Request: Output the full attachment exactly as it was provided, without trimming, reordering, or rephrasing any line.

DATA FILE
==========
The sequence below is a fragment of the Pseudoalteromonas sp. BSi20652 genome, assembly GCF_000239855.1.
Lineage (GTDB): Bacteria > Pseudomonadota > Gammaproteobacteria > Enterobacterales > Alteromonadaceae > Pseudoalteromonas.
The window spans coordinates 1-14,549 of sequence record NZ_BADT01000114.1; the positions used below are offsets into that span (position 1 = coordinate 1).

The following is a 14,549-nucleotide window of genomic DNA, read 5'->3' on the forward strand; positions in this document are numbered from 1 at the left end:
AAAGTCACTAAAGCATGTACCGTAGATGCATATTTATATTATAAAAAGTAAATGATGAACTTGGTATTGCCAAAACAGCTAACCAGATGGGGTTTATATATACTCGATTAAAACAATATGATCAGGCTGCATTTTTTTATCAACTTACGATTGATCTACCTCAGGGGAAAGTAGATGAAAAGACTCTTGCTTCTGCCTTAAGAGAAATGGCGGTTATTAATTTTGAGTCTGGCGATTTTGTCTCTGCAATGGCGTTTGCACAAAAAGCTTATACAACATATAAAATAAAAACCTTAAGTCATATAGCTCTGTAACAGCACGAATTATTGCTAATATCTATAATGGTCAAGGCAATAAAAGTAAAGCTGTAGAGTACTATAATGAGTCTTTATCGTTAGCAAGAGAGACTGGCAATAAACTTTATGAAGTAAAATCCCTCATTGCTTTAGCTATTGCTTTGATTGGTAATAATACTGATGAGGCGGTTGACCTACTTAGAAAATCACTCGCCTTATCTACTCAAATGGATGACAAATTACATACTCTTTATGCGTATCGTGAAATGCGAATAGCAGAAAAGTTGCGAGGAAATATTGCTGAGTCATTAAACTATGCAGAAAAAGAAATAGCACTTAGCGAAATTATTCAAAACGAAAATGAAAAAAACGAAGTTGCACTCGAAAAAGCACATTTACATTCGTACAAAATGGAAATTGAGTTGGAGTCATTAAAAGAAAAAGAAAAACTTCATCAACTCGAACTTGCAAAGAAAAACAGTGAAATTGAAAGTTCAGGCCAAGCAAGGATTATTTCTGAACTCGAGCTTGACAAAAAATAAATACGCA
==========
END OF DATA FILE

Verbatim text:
The sequence below is a fragment of the Pseudoalteromonas sp. BSi20652 genome, assembly GCF_000239855.1.
Lineage (GTDB): Bacteria > Pseudomonadota > Gammaproteobacteria > Enterobacterales > Alteromonadaceae > Pseudoalteromonas.
The window spans coordinates 1-14,549 of sequence record NZ_BADT01000114.1; the positions used below are offsets into that span (position 1 = coordinate 1).

The following is a 14,549-nucleotide window of genomic DNA, read 5'->3' on the forward strand; positions in this document are numbered from 1 at the left end:
AAAGTCACTAAAGCATGTACCGTAGATGCATATTTATATTATAAAAAGTAAATGATGAACTTGGTATTGCCAAAACAGCTAACCAGATGGGGTTTATATATACTCGATTAAAACAATATGATCAGGCTGCATTTTTTTATCAACTTACGATTGATCTACCTCAGGGGAAAGTAGATGAAAAGACTCTTGCTTCTGCCTTAAGAGAAATGGCGGTTATTAATTTTGAGTCTGGCGATTTTGTCTCTGCAATGGCGTTTGCACAAAAAGCTTATACAACATATAAAATAAAAACCTTAAGTCATATAGCTCTGTAACAGCACGAATTATTGCTAATATCTATAATGGTCAAGGCAATAAAAGTAAAGCTGTAGAGTACTATAATGAGTCTTTATCGTTAGCAAGAGAGACTGGCAATAAACTTTATGAAGTAAAATCCCTCATTGCTTTAGCTATTGCTTTGATTGGTAATAATACTGATGAGGCGGTTGACCTACTTAGAAAATCACTCGCCTTATCTACTCAAATGGATGACAAATTACATACTCTTTATGCGTATCGTGAAATGCGAATAGCAGAAAAGTTGCGAGGAAATATTGCTGAGTCATTAAACTATGCAGAAAAAGAAATAGCACTTAGCGAAATTATTCAAAACGAAAATGAAAAAAACGAAGTTGCACTCGAAAAAGCACATTTACATTCGTACAAAATGGAAATTGAGTTGGAGTCATTAAAAGAAAAAGAAAAACTTCATCAACTCGAACTTGCAAAGAAAAACAGTGAAATTGAAAGTTCAGGCCAAGCAAGGATTATTTCTGAACTCGAGCTTGACAAAAAATAAATACGCA